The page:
They were the court poets and court jesters who ensured that the man on the throne enjoyed a good dose of laughter, sometimes even at their own expense!

At one time during a graduation ceremony at a public university, Moi once told the girls to beware the machinations of the boys, who may use flattering language that could be seen through if one was thinking.

“These young men will tell you: I love you so much that I can swim across the ocean just for you and then when you are leaving they say see you tomorrow if it does not rain!”

Such anecdotes brought the house down. On other occasions, he would be addressing a public rally and, apparently, irked by demands by the then opposition leaders. At such a point, he would pause and swing round in a dramatic fashion before quipping: “Hawa wanafikiri wanaweza zungusha Moi kama marinda? (Do they think they can twist me, Moi, around like a womans skirt?)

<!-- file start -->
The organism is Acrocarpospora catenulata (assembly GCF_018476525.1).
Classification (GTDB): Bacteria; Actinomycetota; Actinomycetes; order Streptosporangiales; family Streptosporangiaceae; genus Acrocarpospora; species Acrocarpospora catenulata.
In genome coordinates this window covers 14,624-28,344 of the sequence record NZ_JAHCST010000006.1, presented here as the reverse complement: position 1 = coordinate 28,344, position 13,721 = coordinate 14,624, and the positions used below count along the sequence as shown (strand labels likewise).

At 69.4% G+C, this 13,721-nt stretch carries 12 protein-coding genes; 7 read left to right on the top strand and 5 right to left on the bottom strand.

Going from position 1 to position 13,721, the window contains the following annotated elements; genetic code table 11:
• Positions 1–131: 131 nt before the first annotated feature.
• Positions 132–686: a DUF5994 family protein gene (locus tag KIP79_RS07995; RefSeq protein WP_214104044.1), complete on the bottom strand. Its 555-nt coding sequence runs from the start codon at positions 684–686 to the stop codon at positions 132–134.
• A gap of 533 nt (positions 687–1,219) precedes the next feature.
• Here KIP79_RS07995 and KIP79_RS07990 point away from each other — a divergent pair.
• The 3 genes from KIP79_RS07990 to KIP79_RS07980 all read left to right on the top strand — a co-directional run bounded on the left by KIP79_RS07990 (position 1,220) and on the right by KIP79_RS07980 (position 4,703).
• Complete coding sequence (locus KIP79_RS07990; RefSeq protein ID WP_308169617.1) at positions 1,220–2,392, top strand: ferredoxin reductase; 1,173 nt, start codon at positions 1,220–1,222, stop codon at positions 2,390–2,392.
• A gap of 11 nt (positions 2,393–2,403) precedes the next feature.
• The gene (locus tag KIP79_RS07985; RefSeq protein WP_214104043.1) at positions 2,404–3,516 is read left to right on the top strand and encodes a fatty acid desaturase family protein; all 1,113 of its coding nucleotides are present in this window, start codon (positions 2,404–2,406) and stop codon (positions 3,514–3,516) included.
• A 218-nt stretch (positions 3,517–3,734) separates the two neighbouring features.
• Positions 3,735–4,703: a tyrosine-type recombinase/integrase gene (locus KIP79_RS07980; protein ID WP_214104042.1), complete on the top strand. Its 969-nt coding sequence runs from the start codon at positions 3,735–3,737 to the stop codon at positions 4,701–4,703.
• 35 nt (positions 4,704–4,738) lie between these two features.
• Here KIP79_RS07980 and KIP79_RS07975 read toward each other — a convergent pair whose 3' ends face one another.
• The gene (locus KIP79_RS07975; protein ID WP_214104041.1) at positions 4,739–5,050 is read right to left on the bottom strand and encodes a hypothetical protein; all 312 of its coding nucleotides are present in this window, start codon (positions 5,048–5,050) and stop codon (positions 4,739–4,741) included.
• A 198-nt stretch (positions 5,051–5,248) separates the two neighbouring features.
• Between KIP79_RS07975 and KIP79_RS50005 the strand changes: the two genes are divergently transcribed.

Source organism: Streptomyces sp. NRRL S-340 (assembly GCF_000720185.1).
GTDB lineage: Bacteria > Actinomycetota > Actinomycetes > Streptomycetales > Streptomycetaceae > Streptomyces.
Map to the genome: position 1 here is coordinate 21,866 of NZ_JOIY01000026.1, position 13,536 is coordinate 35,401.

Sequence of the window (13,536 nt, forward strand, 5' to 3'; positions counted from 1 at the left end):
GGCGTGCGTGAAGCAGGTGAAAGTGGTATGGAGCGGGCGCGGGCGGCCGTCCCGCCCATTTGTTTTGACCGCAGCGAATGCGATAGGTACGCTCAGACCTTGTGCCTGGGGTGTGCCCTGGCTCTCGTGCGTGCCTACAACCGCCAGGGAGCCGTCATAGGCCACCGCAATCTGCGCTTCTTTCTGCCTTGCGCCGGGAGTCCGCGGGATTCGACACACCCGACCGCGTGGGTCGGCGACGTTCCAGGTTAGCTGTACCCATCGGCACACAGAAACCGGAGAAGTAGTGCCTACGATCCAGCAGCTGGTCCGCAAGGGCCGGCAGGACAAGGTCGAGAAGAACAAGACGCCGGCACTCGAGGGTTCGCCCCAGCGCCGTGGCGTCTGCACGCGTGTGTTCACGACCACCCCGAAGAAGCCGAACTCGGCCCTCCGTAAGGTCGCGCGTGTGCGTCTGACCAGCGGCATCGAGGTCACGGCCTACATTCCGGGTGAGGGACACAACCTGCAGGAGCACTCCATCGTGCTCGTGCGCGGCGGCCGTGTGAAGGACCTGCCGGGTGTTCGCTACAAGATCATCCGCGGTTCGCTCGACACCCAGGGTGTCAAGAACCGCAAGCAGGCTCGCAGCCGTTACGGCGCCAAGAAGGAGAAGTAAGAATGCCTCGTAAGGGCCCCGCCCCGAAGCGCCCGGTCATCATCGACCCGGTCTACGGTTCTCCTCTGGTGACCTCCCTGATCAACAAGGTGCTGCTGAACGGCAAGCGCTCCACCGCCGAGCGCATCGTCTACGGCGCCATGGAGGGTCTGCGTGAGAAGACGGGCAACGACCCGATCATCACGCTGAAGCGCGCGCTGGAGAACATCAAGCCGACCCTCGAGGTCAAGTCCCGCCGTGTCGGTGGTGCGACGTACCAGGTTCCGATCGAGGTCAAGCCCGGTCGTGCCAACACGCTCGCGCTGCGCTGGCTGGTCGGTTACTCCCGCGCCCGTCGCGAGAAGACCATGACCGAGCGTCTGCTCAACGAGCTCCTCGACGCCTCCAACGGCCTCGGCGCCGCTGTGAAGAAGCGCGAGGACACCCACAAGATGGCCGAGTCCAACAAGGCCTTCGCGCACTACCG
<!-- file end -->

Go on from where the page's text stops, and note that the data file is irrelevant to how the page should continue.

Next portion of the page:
Interestingly for Moi, he never saw his own as humour and remained serious even as the crowds laughed themselves hoarse.

Kenyans still recall one occasion during a HIV/Aids awareness event when the former President told Kenyans that abstention was still the safest method of keeping the pandemic at bay.

But in his characteristic fashion, he added a rider that even if one stayed for long without engaging in the heterosexual behaviour responsible for most transmissions, one would still be okay. “Hata ukikaa bila hiyo, huwezi kufa!” (You cannot die from abstaining!) he said.

Of course, there was the line that became something of a household name, in which he would enumerate things his Government was doing or would do and add: “na hiyo yote ni maendeleo!” (And all this amounts to development!).